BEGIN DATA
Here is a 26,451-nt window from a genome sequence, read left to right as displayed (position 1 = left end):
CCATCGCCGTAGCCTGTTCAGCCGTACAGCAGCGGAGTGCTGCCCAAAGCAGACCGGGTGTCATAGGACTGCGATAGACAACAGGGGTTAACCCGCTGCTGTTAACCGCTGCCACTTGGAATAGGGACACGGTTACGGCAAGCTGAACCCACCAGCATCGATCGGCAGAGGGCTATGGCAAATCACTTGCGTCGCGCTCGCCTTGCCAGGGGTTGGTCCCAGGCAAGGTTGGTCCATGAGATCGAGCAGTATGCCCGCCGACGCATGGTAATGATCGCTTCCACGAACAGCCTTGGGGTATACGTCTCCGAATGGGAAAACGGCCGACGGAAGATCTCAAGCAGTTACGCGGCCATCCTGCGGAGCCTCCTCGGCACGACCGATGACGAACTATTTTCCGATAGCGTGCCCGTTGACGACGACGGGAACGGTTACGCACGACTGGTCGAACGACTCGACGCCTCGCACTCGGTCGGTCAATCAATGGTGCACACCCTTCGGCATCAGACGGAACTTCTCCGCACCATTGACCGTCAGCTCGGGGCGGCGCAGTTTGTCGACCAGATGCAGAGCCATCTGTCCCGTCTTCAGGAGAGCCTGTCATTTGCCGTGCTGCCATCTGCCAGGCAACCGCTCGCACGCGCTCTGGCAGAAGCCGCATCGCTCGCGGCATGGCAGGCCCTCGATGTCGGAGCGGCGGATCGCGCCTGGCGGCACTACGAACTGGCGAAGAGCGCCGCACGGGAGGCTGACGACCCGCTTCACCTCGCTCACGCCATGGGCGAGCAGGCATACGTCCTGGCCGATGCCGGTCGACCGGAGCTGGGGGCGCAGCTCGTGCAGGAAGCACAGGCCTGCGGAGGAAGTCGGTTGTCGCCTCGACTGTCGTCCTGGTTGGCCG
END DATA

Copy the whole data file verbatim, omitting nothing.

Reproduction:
Here is a 26,451-nt window from a genome sequence, read left to right as displayed (position 1 = left end):
CCATCGCCGTAGCCTGTTCAGCCGTACAGCAGCGGAGTGCTGCCCAAAGCAGACCGGGTGTCATAGGACTGCGATAGACAACAGGGGTTAACCCGCTGCTGTTAACCGCTGCCACTTGGAATAGGGACACGGTTACGGCAAGCTGAACCCACCAGCATCGATCGGCAGAGGGCTATGGCAAATCACTTGCGTCGCGCTCGCCTTGCCAGGGGTTGGTCCCAGGCAAGGTTGGTCCATGAGATCGAGCAGTATGCCCGCCGACGCATGGTAATGATCGCTTCCACGAACAGCCTTGGGGTATACGTCTCCGAATGGGAAAACGGCCGACGGAAGATCTCAAGCAGTTACGCGGCCATCCTGCGGAGCCTCCTCGGCACGACCGATGACGAACTATTTTCCGATAGCGTGCCCGTTGACGACGACGGGAACGGTTACGCACGACTGGTCGAACGACTCGACGCCTCGCACTCGGTCGGTCAATCAATGGTGCACACCCTTCGGCATCAGACGGAACTTCTCCGCACCATTGACCGTCAGCTCGGGGCGGCGCAGTTTGTCGACCAGATGCAGAGCCATCTGTCCCGTCTTCAGGAGAGCCTGTCATTTGCCGTGCTGCCATCTGCCAGGCAACCGCTCGCACGCGCTCTGGCAGAAGCCGCATCGCTCGCGGCATGGCAGGCCCTCGATGTCGGAGCGGCGGATCGCGCCTGGCGGCACTACGAACTGGCGAAGAGCGCCGCACGGGAGGCTGACGACCCGCTTCACCTCGCTCACGCCATGGGCGAGCAGGCATACGTCCTGGCCGATGCCGGTCGACCGGAGCTGGGGGCGCAGCTCGTGCAGGAAGCACAGGCCTGCGGAGGAAGTCGGTTGTCGCCTCGACTGTCGTCCTGGTTGGCCG